by Jillian Hawkins, Assistant Executive Director

Collecting signatures for a candidate’s petitions is one of the most important steps in any campaign. Without the correct number of signatures from the registered voters in the district, the candidate cannot make it onto the ballot. Illinois has some of the most complex ballot access laws in the country, so IDCCA has put together some of the most important Do’s and Don’ts for petition gathering.

“Circulator” – the volunteer or candidate passing nominating petitions for signatures

  • Must be 18 years old, or 18 by the date of the General Election;
  • Must be a US Citizen;
  • May only pass petitions for 1 political party;
  • Must personally witness all signatures on the petition; and
  • Must complete the circulator statement (bottom of petition) before you start passing petitions but do not sign the petition until you are in front of a notary.


  • Signer MUST be a registered voter in the district;
  • Signer may NOT sign on behalf of someone else;
  • Signer may NOT sign petitions for candidates of more than one political party in the same election (for example: signing for both a Democratic candidate and a Republican candidate)
  • Signer MAY sign petitions for as many candidates of the same political party as they desire (for example: Biden/Sanders/Warren/Harris)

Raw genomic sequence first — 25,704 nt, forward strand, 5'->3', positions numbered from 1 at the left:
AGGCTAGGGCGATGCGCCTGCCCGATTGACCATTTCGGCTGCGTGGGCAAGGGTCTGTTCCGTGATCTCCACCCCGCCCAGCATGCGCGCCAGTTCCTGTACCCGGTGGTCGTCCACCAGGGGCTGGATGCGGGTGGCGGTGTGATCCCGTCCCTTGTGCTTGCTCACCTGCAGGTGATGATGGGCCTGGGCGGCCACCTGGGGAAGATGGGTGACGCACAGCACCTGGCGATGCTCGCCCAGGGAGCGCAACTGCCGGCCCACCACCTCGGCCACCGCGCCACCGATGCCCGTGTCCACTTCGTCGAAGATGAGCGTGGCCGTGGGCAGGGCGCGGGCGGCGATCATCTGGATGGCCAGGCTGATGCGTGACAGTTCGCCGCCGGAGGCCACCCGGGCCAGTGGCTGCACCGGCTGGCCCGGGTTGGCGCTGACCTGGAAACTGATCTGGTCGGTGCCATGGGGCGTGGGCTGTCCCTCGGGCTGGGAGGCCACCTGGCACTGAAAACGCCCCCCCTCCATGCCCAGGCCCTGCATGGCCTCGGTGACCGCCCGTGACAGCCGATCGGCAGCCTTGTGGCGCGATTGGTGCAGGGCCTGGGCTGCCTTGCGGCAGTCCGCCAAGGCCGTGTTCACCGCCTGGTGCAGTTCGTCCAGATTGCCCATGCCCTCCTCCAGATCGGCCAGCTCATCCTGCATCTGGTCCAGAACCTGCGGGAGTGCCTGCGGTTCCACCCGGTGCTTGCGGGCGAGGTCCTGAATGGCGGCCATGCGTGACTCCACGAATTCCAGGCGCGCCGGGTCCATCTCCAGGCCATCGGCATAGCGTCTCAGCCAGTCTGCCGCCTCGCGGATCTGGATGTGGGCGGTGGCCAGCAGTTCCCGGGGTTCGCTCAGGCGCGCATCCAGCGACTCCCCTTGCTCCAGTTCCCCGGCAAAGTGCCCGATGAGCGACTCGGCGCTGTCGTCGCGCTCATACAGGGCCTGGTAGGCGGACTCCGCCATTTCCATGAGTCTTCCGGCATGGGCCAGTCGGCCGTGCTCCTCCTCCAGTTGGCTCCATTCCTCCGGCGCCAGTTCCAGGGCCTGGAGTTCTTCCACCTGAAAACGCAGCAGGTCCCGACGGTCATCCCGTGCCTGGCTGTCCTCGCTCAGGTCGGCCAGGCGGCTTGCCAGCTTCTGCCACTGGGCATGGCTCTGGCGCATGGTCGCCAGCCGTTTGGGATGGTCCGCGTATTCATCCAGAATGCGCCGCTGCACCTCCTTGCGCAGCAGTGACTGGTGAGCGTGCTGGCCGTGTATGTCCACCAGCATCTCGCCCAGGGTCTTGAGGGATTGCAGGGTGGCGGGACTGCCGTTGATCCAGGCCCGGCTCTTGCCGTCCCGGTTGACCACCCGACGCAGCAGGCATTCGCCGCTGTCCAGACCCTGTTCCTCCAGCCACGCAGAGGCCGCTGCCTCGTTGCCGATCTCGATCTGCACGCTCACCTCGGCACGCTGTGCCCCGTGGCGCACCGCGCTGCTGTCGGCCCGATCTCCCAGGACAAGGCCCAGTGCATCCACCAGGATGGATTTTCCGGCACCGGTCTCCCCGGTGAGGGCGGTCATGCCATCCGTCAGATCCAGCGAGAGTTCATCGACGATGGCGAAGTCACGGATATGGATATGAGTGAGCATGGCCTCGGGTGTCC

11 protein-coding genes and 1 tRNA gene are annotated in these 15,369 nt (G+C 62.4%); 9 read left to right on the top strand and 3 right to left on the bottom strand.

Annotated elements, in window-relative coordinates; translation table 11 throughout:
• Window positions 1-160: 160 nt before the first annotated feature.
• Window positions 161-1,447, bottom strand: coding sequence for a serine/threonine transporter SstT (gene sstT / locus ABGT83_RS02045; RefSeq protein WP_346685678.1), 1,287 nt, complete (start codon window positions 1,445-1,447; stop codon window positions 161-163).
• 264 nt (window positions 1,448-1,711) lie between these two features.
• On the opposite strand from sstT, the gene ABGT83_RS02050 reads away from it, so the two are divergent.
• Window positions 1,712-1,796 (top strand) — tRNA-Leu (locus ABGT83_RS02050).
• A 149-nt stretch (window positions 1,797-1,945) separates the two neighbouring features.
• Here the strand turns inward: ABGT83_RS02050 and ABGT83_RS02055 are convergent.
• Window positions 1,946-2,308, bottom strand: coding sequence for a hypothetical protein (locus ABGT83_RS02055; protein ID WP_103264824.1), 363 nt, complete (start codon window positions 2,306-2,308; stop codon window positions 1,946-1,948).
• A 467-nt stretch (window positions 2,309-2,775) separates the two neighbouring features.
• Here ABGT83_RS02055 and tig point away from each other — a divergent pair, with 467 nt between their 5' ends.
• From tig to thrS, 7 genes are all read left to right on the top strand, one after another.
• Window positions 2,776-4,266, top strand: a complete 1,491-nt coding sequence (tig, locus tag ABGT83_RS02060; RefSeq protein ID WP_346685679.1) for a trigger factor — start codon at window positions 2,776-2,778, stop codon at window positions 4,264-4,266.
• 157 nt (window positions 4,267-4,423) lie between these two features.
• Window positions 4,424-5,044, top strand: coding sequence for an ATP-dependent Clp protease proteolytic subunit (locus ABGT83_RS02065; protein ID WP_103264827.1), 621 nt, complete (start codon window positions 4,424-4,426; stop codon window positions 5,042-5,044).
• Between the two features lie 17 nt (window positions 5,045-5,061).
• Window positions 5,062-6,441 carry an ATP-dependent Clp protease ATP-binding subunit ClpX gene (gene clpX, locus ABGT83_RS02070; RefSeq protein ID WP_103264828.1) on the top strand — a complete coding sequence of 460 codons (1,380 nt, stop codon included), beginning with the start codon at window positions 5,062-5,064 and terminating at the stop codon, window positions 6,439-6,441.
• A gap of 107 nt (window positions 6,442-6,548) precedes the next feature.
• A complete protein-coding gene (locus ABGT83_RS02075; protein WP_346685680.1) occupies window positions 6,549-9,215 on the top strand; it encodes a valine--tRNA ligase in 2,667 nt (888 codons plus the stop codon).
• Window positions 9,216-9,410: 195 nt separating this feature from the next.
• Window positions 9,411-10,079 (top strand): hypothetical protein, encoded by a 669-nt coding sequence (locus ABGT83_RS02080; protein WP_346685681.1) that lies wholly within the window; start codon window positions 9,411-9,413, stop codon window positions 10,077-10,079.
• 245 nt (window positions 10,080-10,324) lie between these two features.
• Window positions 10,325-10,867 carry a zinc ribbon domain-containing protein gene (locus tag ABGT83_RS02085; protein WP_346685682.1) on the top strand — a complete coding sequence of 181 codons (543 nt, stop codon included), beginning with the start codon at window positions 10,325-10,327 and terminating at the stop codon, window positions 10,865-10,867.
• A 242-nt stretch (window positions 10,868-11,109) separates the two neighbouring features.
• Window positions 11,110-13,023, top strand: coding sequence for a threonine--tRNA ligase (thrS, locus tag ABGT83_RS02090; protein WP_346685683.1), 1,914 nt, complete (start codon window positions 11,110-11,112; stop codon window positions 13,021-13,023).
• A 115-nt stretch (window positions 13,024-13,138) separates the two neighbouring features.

• Keep the petitions in a safe, dry place
  • Sign your own petition (if you live in the district, you can be a signer and circulator)
  • Know how many valid signatures you need for your district (see the County Clerk for a signature requirement)
  • Plan on getting more than the required number of signatures
  • Help a signer with any info on the petition sheet except the signature
  • Track how many signatures are valid (by checking them against a voter database such as Votebuilder, the State Board of Elections, or the County Clerk’s list.)


  • Let the Notary be a signer or circulator (they should only sign in the Notary section)
  • Number the petitions until you are ready to file
  • Sign any petitions of a different political party

Most Challenges come from:

  • Signer not registered to vote
  • Signer doesn’t live at the address listed
  • Signer doesn’t live in the district
  • Signer information incomplete
  • Signer’s signature not genuine
  • Circulator didn’t complete the bottom section
  • Notary didn’t sign/stamp

Any one of these issues can result in a challenge to the petitions. It is best to plan on getting at least double the required number of signatures as a precaution if the petitions are challenged.

Petitions may be circulated September 3rd to December 2nd.

Nominating papers may be filed with the appropriate election authority November 25th to December 2nd. Nominating papers include Statement of Candidacy, Statement of Economic Interest, & numbered and notarized Petition Sheets.

If you are looking to get involved to pass petitions, please contact your County Party today! Good luck to each of you, and let’s get as many Democrats on the ballot as possible.

Important note: While Assistant Executive Director Jillian Hawkins has significant years of campaign experience, she is not an attorney. If you have specific legal questions regarding petitions, the IDCCA encourages you to seek legal counsel.